Removing calcium from pool water?


Jun 10, 2010
Southern, CA
Topic split from 3 year old thread to create new thread. Please start a new topic when asking a question. Bama

It is weird that you ask this question, since I was just at a pool this afternoon that had exactly that scenario. Their CH was 250, in about 7 year old water, however, their TDS was 6,500+ Additionally, they have a pretty hefty water bill from the waste incurred from the salt system and are running the risk of corrosion from the high salt level. They have to make the decision now to drain or treat the water to drop the salt levels. It kind of seems that they just traded one problem (high CH) for another (high salt/TDS).
I have a salt system.
Salt test says 4000PPM. CH 1100PPM
(Southern, CA. fill water is really high - just keep adding more CH)

How does trading high CH cause high salt?
Were they using a softener?

Tell me about the RO systems.
What does/do they remove?
What do they leave behind.

What's the cost benefit tradeoff vs drain and refill?



Water ($125)?

Bama Rambler

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TFP Expert
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LifeTime Supporter
Jun 22, 2009
SouthWest Alabama
Trading CH doesn't cause high salt. Using a water softener adds salt to the water instead of calcium. Since salt is more benign it's not nearly the problem that CH is. However if you use the softener exclusively to replace water AND you have a swg it can become more of a problem as you will add enough salt with the softener that you'll have a salt level higher than the swg likes.

RO systems take nearly everything out of the water. Salt, CH, CYA, etc.

RO is expensive and only available in very select places. Most RO treatment companies have rebalancing the water as part of the cost, but I don't think it includes salt for pools with a swg.

If you do a drain and refill you still may have high CH, depending on the fill water.
If you can procure low CH fill water then a drain/refill will probably be a good choice, and probably be less expensive than RO.


LifeTime Supporter
Sep 11, 2010
Orange County, CA
I'm also in So. Cal and have high CH. I think right now I'm running about 525-550.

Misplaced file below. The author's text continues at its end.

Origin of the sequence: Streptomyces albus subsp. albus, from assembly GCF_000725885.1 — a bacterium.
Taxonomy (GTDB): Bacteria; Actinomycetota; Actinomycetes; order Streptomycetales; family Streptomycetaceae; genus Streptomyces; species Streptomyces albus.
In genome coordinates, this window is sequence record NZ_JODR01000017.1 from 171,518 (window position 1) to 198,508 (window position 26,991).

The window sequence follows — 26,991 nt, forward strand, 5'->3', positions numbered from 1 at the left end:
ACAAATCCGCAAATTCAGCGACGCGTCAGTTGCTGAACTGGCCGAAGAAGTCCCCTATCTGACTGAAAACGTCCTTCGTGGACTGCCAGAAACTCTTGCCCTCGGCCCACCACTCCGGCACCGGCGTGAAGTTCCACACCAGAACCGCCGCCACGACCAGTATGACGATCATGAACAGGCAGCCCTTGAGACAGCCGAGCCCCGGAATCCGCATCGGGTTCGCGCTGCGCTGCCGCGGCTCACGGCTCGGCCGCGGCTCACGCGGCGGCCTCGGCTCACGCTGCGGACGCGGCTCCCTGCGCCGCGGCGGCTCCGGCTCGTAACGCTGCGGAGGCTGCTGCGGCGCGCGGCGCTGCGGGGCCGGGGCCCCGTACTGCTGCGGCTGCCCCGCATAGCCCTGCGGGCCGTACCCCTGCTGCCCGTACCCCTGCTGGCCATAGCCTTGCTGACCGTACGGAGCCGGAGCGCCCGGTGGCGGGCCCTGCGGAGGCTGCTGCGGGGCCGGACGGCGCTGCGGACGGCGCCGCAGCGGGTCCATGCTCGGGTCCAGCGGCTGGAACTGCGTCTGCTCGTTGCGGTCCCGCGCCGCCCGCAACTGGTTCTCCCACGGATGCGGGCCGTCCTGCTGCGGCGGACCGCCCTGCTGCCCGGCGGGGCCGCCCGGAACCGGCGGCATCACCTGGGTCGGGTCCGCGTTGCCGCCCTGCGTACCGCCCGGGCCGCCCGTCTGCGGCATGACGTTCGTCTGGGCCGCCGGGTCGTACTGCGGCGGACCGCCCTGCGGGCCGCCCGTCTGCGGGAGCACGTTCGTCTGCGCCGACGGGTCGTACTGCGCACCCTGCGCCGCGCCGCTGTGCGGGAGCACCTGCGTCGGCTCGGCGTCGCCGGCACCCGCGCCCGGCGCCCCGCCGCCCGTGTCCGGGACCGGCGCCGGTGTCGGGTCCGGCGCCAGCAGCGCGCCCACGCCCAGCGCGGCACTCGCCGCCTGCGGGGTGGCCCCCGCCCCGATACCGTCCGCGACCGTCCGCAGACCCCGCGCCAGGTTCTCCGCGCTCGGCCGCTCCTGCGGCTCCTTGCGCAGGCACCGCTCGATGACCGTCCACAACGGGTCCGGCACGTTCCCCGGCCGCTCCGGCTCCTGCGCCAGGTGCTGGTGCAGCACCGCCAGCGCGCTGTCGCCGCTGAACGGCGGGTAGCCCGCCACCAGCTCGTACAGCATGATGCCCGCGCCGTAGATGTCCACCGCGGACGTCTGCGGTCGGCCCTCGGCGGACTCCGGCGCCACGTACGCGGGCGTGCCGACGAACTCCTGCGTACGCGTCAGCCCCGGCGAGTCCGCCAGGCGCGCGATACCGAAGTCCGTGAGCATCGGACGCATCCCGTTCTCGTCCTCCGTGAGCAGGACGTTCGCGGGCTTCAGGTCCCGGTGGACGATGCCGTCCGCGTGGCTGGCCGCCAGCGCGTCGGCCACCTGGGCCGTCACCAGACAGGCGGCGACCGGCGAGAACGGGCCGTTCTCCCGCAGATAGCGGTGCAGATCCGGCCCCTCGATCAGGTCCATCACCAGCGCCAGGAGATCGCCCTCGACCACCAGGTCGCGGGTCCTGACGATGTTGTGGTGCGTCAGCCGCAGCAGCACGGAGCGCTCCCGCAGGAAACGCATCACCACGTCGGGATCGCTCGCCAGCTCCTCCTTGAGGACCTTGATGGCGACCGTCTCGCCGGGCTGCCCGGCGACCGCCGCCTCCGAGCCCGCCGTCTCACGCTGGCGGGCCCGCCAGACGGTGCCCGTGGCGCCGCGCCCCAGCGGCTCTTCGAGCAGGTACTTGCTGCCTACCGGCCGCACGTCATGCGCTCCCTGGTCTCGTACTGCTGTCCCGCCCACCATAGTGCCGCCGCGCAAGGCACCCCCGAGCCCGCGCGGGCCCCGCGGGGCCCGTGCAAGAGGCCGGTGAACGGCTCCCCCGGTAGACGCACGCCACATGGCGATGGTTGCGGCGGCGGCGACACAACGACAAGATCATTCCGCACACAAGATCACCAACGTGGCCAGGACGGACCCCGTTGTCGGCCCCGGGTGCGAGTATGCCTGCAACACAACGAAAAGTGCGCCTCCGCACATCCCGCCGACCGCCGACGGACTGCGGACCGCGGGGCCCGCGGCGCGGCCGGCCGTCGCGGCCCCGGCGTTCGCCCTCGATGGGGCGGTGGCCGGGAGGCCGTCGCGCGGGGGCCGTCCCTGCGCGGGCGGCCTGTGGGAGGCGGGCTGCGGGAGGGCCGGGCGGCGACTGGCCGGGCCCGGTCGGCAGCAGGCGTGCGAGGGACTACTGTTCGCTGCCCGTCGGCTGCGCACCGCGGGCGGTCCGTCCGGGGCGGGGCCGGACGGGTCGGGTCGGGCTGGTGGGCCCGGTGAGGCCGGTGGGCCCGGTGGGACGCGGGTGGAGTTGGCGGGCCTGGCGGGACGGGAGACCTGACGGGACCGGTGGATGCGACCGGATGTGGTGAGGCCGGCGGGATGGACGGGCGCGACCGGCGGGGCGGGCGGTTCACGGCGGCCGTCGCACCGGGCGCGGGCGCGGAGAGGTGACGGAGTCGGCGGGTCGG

I did a partial drain and refill maybe 2 years ago, but the CH level doesn't take long to get back up there. I asked some people here on the forum about high CH and the answer I got was that if I'm keeping my water balanced, that I can probably get away with the high CH.

I have a chemistry system. The acid part of it works very well and keeps my pH in check (the ORP part is worthless). I'm pretty sure that's what saves me with my high CH. Before I replastered my pool and installed the chemistry system I always had trouble with high pH and hadn't found TFP yet. At that point I didn't know anything about CH or water balance, and I was getting calcium deposits on the pool walls. If only I'd found TFP sooner, I would've known more and the previous replaster probably would have lasted longer (I don't know the age, but I'm guessing it was ~25 years old).

I have a friend who works in the water industry that gave me a tip: at different times of the year they switch water sources between rivers and wells. He told me when my residential water would likely be pulling from a softer source, so it would be better to do my partial drain/refill at that point.


TFP Expert
LifeTime Supporter
May 10, 2010
SW Louisiana
One thing to keep in mind about RO systems is that a certain percentage of the water processed is lost down the drain (about 1/3 to 1/2 last I checked, but the technology continues to improve every year), this water is used to "wash" the RO membrane filters, otherwise the filters would become clogged with the salt/calcium deposits. Another thing to remember is they are somewhat expensive to operate, not only is the equipment expensive, but they consume a fair amount of electricity and the membrane filters have a limited useful life.

Without getting into the technical details, on a positive note given the developments in the RO industry over the last several years I suspect it may now be possible to build an RO desalination (also CH removing)system practical to be installed to produce low CH fill (top off) water from municipal water supplies at a rate of about 1/2 gallon per minute or so (30-40 gallons per hour), and a waste water production rate about the same (40-50% water loss) at an electrical cost comparable to running typical 3/4 HP circulation pump on high. At a build cost of under $1,500-2,000 , and an annual parts cost of maybe $100-$200, maybe much less with a bit of ebay scrounging etc. And prices are likely to continue to fall. This starts putting RO that can effectively treat hundreds of gallons of water per day within the reach of typical pool owners, however as always electrical cost will continue to be a significant factor. Of course commercial turn key units are likely to cost 2-3 times more than the above estimate, at least for now.